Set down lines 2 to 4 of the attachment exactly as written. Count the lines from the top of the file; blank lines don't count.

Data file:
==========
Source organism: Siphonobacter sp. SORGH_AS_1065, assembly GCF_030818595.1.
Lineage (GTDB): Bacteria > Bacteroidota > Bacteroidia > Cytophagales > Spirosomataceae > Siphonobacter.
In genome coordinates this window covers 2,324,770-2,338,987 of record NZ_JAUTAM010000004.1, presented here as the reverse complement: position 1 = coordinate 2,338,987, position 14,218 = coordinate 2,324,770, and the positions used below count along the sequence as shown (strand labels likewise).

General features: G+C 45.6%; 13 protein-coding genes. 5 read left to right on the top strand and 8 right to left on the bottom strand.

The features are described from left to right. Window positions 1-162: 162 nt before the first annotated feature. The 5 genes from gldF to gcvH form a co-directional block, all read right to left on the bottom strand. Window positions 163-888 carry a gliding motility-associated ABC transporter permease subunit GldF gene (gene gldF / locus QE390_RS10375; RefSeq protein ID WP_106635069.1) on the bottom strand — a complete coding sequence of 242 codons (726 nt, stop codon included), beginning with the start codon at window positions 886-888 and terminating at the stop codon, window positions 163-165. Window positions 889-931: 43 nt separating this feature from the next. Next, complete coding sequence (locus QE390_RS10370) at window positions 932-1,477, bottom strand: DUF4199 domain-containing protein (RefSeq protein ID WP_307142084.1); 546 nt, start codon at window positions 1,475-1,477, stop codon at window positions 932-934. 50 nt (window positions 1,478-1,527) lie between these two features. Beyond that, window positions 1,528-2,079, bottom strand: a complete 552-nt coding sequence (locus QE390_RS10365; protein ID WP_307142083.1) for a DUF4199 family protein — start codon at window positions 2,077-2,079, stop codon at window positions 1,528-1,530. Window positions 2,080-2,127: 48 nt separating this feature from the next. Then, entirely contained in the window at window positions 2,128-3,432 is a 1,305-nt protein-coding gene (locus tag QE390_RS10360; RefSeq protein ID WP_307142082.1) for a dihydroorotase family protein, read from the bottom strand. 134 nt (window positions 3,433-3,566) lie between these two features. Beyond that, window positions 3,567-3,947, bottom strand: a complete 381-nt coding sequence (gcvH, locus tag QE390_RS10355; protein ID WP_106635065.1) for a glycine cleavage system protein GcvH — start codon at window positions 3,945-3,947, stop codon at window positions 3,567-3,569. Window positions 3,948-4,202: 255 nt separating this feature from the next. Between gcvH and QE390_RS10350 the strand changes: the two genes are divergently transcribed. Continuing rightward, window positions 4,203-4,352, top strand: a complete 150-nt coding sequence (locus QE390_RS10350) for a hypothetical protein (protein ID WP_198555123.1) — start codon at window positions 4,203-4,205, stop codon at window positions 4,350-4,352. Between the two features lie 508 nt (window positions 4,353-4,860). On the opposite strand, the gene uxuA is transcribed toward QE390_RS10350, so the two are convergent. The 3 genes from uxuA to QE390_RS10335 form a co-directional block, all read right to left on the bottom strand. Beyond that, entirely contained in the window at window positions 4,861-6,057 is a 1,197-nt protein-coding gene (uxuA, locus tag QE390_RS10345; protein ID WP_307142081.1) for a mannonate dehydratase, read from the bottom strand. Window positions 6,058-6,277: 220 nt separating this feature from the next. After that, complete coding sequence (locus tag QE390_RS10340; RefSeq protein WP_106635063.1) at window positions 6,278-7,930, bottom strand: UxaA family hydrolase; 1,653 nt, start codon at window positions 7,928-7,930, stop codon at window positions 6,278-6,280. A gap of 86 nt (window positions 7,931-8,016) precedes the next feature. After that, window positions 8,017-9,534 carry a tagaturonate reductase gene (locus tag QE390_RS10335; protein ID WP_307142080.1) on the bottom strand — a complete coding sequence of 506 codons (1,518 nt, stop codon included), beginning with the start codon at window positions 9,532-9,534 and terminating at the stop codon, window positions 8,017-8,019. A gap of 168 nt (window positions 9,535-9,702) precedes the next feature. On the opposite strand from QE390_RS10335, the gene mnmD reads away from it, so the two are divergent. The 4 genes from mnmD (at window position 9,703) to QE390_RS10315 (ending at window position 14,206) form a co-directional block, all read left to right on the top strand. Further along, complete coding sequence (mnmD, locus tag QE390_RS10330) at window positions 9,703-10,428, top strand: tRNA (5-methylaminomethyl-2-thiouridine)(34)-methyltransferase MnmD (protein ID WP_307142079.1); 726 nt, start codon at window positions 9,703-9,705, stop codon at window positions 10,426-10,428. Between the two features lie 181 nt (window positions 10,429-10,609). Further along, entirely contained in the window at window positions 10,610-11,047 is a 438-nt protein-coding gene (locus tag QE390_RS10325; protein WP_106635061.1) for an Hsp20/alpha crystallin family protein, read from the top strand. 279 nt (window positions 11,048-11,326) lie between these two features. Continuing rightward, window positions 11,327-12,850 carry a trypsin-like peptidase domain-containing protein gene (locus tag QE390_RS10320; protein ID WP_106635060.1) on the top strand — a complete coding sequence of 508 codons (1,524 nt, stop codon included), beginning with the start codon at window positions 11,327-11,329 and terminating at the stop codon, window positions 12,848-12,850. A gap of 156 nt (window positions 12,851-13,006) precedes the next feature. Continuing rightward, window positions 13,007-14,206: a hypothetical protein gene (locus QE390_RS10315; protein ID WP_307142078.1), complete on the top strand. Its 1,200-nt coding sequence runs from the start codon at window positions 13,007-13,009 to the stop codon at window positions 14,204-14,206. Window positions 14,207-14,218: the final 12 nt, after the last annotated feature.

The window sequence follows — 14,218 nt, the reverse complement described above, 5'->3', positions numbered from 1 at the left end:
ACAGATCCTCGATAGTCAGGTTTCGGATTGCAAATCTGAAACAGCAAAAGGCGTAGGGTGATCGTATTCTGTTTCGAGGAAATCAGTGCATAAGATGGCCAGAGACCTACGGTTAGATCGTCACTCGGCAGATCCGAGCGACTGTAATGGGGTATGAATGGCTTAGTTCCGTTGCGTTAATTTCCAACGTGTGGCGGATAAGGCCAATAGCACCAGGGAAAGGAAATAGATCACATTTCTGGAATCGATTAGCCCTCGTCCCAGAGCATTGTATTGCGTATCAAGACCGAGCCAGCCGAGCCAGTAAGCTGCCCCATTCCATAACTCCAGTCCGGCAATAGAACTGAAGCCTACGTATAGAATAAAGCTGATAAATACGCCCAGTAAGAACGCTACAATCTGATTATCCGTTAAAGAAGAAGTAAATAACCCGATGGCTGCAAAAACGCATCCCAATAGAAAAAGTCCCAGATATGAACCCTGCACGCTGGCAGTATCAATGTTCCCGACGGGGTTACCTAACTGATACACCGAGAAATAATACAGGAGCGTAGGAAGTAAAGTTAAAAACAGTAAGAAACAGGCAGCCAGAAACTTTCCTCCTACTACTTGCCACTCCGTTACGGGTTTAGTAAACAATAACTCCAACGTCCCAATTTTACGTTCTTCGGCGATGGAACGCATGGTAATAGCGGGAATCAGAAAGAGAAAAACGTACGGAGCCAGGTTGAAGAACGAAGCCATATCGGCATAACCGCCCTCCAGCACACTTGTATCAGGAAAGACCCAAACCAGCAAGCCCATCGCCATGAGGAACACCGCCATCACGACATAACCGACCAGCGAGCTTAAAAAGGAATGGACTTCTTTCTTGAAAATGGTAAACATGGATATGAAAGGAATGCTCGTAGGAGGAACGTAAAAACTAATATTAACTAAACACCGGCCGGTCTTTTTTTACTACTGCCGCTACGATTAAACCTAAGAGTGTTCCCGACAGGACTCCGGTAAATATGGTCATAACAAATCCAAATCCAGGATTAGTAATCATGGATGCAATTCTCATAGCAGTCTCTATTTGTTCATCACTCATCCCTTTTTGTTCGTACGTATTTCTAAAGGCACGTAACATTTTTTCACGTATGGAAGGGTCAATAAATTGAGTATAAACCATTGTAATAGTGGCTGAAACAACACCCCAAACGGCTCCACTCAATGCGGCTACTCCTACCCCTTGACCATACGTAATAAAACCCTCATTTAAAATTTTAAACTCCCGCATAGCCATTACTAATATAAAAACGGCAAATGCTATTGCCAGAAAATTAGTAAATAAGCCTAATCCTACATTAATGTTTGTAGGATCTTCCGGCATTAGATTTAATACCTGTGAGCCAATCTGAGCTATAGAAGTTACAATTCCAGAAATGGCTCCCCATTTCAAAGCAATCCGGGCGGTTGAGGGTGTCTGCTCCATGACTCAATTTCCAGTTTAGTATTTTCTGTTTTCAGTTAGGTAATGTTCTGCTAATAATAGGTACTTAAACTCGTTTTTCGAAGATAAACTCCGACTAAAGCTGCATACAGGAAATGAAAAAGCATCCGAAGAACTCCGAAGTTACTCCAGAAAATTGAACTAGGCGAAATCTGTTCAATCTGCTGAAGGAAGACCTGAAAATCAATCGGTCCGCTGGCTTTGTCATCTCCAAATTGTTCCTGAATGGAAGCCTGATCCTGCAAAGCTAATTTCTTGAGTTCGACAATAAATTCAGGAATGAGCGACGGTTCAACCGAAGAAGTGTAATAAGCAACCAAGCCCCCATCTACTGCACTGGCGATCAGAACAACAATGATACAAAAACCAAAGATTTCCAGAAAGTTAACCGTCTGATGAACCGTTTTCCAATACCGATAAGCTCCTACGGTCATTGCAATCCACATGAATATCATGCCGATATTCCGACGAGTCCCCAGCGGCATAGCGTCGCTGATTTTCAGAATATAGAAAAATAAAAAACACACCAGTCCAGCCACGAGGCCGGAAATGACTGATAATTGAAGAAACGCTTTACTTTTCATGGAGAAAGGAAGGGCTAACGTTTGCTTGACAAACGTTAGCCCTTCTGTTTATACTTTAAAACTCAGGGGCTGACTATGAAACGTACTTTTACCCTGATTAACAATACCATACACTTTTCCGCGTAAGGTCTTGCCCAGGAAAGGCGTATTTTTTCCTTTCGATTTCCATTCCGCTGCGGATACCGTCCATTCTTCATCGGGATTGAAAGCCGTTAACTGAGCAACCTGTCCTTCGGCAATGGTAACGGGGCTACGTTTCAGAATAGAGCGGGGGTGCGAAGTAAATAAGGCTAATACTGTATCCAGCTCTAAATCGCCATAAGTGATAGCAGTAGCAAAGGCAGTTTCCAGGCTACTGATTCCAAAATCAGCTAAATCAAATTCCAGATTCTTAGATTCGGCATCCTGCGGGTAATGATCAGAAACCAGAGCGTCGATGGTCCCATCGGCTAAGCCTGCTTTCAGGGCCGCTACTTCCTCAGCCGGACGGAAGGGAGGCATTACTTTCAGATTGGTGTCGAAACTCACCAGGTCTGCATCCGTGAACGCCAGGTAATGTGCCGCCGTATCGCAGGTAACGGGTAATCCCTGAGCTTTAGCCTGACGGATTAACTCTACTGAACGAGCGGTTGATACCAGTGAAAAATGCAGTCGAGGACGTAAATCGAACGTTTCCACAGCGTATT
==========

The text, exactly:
Lineage (GTDB): Bacteria > Bacteroidota > Bacteroidia > Cytophagales > Spirosomataceae > Siphonobacter.
In genome coordinates this window covers 2,324,770-2,338,987 of record NZ_JAUTAM010000004.1, presented here as the reverse complement: position 1 = coordinate 2,338,987, position 14,218 = coordinate 2,324,770, and the positions used below count along the sequence as shown (strand labels likewise).

General features: G+C 45.6%; 13 protein-coding genes. 5 read left to right on the top strand and 8 right to left on the bottom strand.